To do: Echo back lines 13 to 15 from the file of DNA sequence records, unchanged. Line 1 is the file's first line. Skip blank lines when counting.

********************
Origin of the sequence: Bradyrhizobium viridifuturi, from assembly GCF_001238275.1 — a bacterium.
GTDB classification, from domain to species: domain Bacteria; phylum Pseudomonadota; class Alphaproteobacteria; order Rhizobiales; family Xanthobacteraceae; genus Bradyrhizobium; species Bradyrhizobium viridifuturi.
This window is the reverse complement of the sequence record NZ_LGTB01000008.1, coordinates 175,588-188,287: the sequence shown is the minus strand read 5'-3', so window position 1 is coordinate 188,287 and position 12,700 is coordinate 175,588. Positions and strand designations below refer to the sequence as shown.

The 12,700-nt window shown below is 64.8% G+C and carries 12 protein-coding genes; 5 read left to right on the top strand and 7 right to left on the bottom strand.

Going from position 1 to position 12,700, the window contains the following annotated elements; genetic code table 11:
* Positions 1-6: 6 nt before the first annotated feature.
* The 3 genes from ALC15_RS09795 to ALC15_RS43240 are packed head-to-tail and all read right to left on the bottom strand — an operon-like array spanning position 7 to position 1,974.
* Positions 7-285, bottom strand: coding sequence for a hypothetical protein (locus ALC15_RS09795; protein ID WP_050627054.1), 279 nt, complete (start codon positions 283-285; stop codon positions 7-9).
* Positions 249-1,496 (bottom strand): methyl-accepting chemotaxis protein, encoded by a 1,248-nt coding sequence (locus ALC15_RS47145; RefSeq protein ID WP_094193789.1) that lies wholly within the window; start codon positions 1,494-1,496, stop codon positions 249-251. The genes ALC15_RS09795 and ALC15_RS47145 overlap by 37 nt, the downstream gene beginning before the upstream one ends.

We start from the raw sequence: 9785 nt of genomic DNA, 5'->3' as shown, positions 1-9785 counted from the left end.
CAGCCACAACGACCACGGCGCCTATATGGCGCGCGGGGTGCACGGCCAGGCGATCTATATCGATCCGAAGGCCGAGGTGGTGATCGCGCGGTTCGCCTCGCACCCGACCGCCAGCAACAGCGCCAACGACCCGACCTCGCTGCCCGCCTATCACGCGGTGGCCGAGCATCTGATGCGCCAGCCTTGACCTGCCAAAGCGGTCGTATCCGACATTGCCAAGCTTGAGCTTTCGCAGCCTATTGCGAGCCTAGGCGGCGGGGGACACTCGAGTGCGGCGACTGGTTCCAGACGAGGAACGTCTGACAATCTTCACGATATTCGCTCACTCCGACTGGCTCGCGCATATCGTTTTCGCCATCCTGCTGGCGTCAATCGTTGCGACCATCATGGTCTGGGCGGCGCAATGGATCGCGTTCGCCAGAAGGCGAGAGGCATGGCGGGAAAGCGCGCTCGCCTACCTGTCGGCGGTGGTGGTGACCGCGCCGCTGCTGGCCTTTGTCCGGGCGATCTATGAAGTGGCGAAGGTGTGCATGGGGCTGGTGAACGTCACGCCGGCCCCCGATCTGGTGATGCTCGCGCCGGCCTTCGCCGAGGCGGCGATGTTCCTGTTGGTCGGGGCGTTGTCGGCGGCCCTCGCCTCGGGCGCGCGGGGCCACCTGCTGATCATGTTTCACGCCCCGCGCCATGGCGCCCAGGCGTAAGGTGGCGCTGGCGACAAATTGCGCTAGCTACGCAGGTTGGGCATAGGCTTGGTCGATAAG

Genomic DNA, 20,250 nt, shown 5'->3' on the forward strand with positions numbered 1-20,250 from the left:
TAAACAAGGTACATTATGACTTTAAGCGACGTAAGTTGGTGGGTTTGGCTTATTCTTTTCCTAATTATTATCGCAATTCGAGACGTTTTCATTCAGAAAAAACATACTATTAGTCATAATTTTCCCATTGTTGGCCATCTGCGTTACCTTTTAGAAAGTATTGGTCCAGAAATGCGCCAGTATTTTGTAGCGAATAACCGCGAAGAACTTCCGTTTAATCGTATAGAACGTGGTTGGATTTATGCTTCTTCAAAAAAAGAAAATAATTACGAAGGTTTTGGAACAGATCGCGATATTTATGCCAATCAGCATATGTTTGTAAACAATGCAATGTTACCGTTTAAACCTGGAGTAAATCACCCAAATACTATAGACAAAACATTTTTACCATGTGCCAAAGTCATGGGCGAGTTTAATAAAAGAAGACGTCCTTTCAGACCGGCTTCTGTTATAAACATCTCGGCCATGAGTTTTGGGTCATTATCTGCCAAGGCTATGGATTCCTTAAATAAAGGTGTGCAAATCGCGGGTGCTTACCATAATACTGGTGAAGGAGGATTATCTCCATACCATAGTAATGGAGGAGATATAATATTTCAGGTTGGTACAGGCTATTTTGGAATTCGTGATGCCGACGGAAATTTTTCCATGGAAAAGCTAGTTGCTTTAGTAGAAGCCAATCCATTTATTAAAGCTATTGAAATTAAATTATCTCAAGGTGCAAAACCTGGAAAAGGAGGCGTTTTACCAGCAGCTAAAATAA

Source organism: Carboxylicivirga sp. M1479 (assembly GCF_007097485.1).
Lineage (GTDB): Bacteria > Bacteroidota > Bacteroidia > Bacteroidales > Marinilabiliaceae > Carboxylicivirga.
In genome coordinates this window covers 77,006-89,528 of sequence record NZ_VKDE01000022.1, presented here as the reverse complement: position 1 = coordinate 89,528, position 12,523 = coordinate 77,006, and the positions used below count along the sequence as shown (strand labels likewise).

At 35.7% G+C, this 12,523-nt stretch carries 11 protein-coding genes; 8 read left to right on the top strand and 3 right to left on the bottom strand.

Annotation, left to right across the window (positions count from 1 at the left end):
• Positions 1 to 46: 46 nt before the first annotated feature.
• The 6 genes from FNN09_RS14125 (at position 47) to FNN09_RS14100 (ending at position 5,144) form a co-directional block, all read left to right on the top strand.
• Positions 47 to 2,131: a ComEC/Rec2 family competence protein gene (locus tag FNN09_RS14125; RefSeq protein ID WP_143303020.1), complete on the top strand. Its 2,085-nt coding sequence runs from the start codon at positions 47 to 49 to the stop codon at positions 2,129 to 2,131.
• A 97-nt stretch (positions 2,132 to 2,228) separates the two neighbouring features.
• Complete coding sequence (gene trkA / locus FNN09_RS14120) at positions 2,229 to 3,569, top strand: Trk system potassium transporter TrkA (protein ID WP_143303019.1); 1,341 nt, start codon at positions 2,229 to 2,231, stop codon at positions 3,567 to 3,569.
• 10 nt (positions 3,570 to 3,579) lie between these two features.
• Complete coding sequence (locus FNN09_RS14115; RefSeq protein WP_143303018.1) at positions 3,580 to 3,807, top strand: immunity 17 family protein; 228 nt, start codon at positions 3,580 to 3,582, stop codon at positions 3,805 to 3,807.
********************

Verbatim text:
TAAACAAGGTACATTATGACTTTAAGCGACGTAAGTTGGTGGGTTTGGCTTATTCTTTTCCTAATTATTATCGCAATTCGAGACGTTTTCATTCAGAAAAAACATACTATTAGTCATAATTTTCCCATTGTTGGCCATCTGCGTTACCTTTTAGAAAGTATTGGTCCAGAAATGCGCCAGTATTTTGTAGCGAATAACCGCGAAGAACTTCCGTTTAATCGTATAGAACGTGGTTGGATTTATGCTTCTTCAAAAAAAGAAAATAATTACGAAGGTTTTGGAACAGATCGCGATATTTATGCCAATCAGCATATGTTTGTAAACAATGCAATGTTACCGTTTAAACCTGGAGTAAATCACCCAAATACTATAGACAAAACATTTTTACCATGTGCCAAAGTCATGGGCGAGTTTAATAAAAGAAGACGTCCTTTCAGACCGGCTTCTGTTATAAACATCTCGGCCATGAGTTTTGGGTCATTATCTGCCAAGGCTATGGATTCCTTAAATAAAGGTGTGCAAATCGCGGGTGCTTACCATAATACTGGTGAAGGAGGATTATCTCCATACCATAGTAATGGAGGAGATATAATATTTCAGGTTGGTACAGGCTATTTTGGAATTCGTGATGCCGACGGAAATTTTTCCATGGAAAAGCTAGTTGCTTTAGTAGAAGCCAATCCATTTATTAAAGCTATTGAAATTAAATTATCTCAAGGTGCAAAACCTGGAAAAGGAGGCGTTTTACCAGCAGCTAAAATAA

Source organism: Carboxylicivirga sp. M1479 (assembly GCF_007097485.1).
Lineage (GTDB): Bacteria > Bacteroidota > Bacteroidia > Bacteroidales > Marinilabiliaceae > Carboxylicivirga.